The other day, July 7, I was washing the dishes and noticed a small insect clinging to the outside window screen. Perhaps it had taken shelter during the early morning storms that day….When I was finished with the plates and silverware, I went out to see what the creature was. It was a small jewel beetle, family Buprestidae. I took a picture and decided it was a species of Agrilus that I had not seen before in our Leavenworth, Kansas, USA yard. Boy, was I wrong.
When I first saw it, the beetle had all its appendages tucked in pretty close to its body, but when I disturbed it, it unfurled comb-like (pectinate) antennae, something you do not expect to see in a buprestid. I knew there was at least one species in which the male has this brand of antennae, so I looked it up.
Turns out it is the rarely-seen Xenorhipis brandeli. This specimen is on the large end of the 3-7 millimeter size scale for the species. Given that it is not economically important (damaging), a surprising amount of information is known about it. Unfortunately, most of the relevant papers are locked behind pay walls, and therefore not readily accessible to me.
Xenorhipis brendeli is one of only three species in the genus found in North America north of Mexico, and the only one ranging into the northeast U.S. All exhibit sexual dimorphism in the antennae, females lacking the branches that the males do.
Ringo Compean, commenting on one of my Facebook posts, said “That’s an eyelash bug.” How perfectly descriptive! It is still a subdued beetle compared to many members of the Buprestidae. It is basically black or dark brown with blue, green, and/or bronzy highlights, and yellowish accents on the “shoulders.”
Besides the extravagant antennae, males have a pair of large pits on the underside, on what amounts to their “chest.” These cavities are lined with many setae (hairs) that probably have some sort of chemosensory function. The antennae are definitely tuned to the species-specific pheromone released by virgin females. The insects are diurnal, but there is a narrow window when females emit their attractive scent. Males, at least, are very short-lived, so there is great urgency in finding a mate.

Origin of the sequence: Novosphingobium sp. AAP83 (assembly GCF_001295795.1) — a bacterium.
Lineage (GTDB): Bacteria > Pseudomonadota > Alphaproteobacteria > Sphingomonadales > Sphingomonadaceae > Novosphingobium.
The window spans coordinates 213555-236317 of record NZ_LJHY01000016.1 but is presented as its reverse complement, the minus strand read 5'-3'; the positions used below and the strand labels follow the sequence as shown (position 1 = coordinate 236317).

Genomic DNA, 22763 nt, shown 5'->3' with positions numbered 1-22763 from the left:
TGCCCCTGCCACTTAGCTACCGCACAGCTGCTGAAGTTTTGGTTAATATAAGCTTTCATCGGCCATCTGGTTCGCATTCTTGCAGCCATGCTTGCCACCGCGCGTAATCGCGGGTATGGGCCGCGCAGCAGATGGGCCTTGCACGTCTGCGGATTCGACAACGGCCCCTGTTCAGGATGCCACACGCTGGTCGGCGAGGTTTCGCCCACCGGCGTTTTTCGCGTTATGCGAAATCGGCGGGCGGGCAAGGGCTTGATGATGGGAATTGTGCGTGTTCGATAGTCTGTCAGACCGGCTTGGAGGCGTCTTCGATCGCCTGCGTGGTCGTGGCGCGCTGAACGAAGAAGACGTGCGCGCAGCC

The preferred host trees for Xenorhipis brendeli are apparently hickories (Carya spp.), which includes pecans. There are plenty of hickories in Leavenworth, plus pecans in the bottomlands on Fort Leavenworth. Other known hosts include River Birch and Eastern White Oak.
The female beetle lays her eggs in crevices of bark on small limbs, about 5/8ths inches in diameter. This is of interest because I had piled small, dead and broken tree branches from our yard into a backyard brush pile for birds over the winter months. These were mostly from Pin Oak and maple, though.
The larvae that hatch from the eggs bore under the bark….and that is the extent of the preview I am allowed for the 1966 paper by S. G. Wellso.
The fate of this specimen is spoken for. It will be in the collection of a friend and colleague in Arizona, where it will have relative immortality beyond this blog post, eventually available for loan to scientists elsewhere in the world. Meanwhile, I might have to inspect that brush pile again.
Sources:Paiero Steven M., Morgan D. Jackson, et al. 2012. Field Guide to the Jewel Beetles (Coleoptera: Buprestidae) of Northeastern North America. Ontario: Canadian Food Inspection Agency. 411 pp.
Evans, Arthur V. 2014. Beetles of Eastern North America. Princeton, New Jersey: Princeton University Press. 560 pp.
MacRae, Ted C. 2012. “Extreme sexual dimorphism in Buprestidae: Xenorhipis hidalgoensis,” Beetles in the Bush.
Wellso, S.G. 1966. Sexual Attraction and Biology of Xenorhipis brendeli (Coleoptera: Buprestidae). J. Kansas Ent. Soc. 39: 242-245.
MacRae, Ted. 2008. “A new species of Xenorhipus from Baja California,” Beetles in the Bush.